In the heart of listening we can tune in and experience that people and things around us are constantly changing. Currently I am experiencing how my teenage kids are changing daily. They are not the same today as they were yesterday. It’s a fascinating challenge to just listen, accept, respect, and tune into my inner wisdom to help adapt harmoniously to their ever changing hormones and to guide them with care, individually, towards a positive future.
So, how can we train the mind to be quiet? In Yoga we use the body to train the mind to be present. And the body doesn’t lie. It gives us instant feedback when the mind drifts off. In Iyengar Yoga we use alignment, action, and breath to effectively cultivate a presence of mind. For example, in the Warrior Pose you align the center of the knee with the center of the foot. But the moment the mind wanders away, the knee wanders away too.
And an “action” is a movement with a countermovement, which stimulates circulation and core strength, but also trains the mind to focus. For example, in the Triangle pose you press the feet actively into the floor and simultaneously extend your arm to the ceiling, while opening the chest and lifting the knee caps. But, the moment the mind wanders, the knee cap drops and the chest collapses. So, the mindful attention to alignment and action are like mantras that train the mind to be present. It’s an honest and immediate feedback.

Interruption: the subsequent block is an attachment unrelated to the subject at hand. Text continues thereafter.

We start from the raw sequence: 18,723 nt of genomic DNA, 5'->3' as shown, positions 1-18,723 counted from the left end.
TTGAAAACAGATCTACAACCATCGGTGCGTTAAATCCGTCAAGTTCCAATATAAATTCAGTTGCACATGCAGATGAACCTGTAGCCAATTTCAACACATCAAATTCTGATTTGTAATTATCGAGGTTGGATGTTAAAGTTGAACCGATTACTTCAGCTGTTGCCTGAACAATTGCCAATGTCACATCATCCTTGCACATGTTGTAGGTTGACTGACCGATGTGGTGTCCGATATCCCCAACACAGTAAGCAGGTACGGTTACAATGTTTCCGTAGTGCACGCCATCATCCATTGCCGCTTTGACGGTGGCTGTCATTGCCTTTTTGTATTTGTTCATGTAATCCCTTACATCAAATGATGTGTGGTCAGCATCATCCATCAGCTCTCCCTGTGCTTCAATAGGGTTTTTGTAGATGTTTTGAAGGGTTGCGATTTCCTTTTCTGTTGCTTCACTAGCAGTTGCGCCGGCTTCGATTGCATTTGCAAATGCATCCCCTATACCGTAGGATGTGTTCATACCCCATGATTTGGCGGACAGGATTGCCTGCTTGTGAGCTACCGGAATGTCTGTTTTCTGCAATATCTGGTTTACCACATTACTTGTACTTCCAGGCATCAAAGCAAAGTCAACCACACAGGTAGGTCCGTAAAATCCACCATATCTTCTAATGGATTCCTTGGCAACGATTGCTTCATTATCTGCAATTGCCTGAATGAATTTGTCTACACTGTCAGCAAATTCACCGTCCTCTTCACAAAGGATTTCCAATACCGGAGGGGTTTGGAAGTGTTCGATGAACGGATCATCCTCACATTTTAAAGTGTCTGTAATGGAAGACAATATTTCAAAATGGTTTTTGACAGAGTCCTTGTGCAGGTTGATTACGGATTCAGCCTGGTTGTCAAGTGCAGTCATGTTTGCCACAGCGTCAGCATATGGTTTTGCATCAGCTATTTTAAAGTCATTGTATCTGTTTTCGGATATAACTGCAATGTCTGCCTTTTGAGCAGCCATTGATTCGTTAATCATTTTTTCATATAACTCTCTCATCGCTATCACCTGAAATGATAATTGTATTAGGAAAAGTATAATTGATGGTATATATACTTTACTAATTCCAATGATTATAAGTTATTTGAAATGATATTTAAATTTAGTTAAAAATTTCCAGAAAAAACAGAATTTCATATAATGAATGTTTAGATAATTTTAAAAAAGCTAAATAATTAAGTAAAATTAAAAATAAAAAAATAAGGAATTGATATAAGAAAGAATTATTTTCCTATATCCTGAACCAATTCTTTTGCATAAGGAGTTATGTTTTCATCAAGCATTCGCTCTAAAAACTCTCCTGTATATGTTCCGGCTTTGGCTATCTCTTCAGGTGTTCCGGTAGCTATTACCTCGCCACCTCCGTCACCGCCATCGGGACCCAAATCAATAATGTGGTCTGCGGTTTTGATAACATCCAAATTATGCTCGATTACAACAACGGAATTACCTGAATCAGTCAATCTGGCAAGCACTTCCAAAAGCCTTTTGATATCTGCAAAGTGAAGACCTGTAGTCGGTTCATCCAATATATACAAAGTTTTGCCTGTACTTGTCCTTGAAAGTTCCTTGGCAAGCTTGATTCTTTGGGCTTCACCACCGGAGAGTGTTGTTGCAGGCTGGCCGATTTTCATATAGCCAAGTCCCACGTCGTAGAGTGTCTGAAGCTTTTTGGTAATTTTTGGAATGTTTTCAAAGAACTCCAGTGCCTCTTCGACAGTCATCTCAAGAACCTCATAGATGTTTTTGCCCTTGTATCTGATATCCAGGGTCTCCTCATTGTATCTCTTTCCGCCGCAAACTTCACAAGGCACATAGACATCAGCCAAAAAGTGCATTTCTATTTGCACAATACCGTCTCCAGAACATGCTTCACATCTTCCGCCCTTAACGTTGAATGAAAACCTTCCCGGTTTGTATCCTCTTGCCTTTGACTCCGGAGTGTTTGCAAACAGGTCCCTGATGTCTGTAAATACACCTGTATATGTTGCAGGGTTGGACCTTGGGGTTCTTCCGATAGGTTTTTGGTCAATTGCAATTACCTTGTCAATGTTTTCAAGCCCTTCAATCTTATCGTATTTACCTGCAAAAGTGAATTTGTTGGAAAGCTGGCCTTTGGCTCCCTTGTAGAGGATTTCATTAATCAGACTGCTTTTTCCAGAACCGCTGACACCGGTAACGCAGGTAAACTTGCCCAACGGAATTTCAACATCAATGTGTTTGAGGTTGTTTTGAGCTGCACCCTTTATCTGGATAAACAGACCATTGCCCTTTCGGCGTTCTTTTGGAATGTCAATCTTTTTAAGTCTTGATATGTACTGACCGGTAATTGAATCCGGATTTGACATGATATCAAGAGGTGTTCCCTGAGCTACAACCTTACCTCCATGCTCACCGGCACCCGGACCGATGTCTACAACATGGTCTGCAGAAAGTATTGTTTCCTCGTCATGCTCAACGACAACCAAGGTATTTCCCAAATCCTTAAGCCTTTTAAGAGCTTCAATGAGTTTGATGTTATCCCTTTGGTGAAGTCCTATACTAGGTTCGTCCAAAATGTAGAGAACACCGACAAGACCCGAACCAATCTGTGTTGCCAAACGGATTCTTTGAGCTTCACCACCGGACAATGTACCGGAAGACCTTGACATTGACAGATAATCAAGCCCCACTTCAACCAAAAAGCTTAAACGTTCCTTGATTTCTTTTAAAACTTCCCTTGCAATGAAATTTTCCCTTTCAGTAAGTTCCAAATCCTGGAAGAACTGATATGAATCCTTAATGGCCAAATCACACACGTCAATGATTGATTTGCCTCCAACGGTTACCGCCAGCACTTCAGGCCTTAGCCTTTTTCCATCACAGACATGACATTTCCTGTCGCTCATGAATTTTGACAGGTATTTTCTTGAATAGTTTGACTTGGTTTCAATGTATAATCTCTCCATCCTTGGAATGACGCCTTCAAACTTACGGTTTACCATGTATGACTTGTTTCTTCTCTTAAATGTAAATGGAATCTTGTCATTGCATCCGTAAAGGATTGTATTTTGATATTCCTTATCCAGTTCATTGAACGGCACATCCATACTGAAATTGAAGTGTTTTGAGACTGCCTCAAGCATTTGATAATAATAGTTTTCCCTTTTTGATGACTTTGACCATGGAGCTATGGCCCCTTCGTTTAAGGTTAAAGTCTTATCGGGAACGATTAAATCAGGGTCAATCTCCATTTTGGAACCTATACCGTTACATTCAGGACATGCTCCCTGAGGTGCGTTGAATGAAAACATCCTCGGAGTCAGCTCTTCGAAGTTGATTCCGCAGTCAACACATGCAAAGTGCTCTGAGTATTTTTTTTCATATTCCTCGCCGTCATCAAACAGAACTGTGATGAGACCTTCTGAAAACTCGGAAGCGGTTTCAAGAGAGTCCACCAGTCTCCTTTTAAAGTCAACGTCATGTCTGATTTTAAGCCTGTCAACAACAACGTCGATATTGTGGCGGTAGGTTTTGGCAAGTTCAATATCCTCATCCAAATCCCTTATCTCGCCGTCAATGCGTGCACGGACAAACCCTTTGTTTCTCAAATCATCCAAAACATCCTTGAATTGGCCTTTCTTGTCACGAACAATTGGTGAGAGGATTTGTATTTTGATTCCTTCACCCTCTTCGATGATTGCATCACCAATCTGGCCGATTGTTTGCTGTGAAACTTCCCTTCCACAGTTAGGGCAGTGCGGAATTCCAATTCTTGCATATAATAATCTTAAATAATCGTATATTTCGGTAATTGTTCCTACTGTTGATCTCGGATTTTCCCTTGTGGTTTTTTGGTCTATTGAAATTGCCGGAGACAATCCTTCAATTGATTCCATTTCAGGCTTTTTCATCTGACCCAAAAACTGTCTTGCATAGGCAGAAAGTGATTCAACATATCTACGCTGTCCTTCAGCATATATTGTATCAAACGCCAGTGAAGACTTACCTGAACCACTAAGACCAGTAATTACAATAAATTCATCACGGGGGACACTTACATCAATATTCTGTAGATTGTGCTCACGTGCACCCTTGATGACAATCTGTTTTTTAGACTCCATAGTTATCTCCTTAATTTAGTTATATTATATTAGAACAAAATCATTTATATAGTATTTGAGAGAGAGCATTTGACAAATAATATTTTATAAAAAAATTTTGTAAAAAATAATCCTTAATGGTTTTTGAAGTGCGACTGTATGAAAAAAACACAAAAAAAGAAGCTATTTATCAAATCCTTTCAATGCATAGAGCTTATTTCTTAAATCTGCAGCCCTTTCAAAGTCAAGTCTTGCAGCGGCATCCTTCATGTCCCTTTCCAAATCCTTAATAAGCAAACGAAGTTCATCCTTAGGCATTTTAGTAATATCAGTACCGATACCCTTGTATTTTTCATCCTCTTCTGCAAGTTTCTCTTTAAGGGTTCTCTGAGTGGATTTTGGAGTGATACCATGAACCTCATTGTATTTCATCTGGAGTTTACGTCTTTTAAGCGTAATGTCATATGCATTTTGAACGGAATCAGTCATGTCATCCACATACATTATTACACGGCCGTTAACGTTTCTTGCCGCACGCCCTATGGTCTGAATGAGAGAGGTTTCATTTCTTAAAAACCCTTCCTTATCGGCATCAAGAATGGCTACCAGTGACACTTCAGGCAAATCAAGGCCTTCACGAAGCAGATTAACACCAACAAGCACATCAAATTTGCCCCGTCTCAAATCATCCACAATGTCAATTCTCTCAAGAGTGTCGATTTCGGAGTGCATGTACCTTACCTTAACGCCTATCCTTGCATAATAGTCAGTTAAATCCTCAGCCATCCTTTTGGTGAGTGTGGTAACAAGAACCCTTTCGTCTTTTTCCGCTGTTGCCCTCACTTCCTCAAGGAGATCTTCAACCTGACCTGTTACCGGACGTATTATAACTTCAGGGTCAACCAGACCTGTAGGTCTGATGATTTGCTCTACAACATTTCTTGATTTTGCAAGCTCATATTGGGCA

As you learn to train the mind to focus and be present, you learn to listen deeply in each Yoga asana (posture) and explore where you are tense and tight, weak or dull. Then you use each asana to open the tight areas and strengthen the weak. As the body is constantly changing, due to hormones, body rhythms, age, and physical activities, so the tight and weak spots also might differ from day to day.